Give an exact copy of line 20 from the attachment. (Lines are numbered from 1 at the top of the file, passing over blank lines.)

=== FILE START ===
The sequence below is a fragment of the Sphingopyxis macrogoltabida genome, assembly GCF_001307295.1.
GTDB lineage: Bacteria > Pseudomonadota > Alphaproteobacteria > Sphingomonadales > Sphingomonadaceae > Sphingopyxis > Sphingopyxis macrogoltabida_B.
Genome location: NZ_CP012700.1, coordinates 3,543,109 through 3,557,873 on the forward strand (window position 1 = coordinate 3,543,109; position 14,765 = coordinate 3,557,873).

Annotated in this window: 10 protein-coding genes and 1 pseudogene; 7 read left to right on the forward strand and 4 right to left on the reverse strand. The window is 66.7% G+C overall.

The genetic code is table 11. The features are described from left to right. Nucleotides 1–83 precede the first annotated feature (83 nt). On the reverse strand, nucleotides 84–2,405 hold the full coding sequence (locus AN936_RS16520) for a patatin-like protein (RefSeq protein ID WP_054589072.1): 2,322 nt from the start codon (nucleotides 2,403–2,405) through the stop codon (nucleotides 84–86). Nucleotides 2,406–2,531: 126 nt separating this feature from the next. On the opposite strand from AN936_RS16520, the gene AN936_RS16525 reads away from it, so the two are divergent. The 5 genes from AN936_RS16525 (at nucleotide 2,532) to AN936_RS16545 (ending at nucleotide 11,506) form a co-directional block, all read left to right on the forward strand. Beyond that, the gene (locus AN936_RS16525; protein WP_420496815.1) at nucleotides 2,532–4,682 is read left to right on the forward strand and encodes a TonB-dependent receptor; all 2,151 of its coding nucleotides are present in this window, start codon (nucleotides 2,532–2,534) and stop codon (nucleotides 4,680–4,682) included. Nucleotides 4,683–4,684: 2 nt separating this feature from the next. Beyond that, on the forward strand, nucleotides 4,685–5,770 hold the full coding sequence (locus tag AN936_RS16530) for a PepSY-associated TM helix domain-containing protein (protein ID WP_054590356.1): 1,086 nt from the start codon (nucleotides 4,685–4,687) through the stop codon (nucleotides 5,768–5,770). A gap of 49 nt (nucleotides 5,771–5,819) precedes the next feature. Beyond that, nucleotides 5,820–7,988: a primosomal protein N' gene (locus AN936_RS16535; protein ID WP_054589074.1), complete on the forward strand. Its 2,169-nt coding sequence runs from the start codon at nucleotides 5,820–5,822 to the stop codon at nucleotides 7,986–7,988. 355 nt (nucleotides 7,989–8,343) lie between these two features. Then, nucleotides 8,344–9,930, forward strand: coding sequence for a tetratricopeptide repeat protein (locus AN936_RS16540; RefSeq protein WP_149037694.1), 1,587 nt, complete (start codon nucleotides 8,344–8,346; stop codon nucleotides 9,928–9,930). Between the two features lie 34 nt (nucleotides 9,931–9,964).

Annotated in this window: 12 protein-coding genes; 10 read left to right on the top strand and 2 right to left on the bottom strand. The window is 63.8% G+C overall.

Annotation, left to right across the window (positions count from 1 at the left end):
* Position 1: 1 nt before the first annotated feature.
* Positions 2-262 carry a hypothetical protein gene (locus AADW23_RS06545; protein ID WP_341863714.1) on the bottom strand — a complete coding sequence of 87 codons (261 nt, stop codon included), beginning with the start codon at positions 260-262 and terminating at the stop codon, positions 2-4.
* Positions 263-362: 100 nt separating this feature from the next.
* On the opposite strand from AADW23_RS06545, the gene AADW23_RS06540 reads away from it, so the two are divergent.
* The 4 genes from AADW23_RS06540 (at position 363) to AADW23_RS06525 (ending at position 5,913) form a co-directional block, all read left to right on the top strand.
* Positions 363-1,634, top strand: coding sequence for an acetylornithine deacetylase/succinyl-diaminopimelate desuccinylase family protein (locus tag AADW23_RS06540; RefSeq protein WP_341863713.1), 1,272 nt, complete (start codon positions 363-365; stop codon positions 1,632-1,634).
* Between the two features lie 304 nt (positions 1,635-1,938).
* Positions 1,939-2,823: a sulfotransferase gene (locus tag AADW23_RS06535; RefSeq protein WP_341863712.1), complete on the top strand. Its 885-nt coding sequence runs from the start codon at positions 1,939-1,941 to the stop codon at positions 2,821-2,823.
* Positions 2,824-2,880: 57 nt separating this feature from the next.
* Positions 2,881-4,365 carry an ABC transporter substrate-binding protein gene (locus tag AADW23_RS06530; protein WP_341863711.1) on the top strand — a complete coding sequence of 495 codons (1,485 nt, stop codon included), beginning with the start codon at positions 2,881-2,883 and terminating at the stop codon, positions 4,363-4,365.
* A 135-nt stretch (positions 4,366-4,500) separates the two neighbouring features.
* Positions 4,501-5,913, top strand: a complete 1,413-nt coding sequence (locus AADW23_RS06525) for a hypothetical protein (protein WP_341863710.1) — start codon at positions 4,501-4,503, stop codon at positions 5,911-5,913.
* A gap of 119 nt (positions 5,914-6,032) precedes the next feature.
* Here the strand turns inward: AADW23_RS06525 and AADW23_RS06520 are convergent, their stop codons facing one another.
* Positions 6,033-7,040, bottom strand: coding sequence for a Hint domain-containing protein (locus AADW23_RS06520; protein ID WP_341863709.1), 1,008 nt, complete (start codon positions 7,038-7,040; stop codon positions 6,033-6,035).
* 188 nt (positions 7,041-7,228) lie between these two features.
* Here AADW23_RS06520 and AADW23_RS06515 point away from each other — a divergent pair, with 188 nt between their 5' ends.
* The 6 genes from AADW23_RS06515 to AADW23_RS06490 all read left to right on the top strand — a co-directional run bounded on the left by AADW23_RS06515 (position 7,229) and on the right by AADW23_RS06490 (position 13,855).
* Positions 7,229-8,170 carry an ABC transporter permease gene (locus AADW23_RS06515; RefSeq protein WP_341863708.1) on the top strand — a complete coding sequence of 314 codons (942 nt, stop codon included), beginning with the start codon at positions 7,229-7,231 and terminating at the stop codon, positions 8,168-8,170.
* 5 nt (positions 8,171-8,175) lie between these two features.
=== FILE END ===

* A gap of 119 nt (positions 5,914-6,032) precedes the next feature.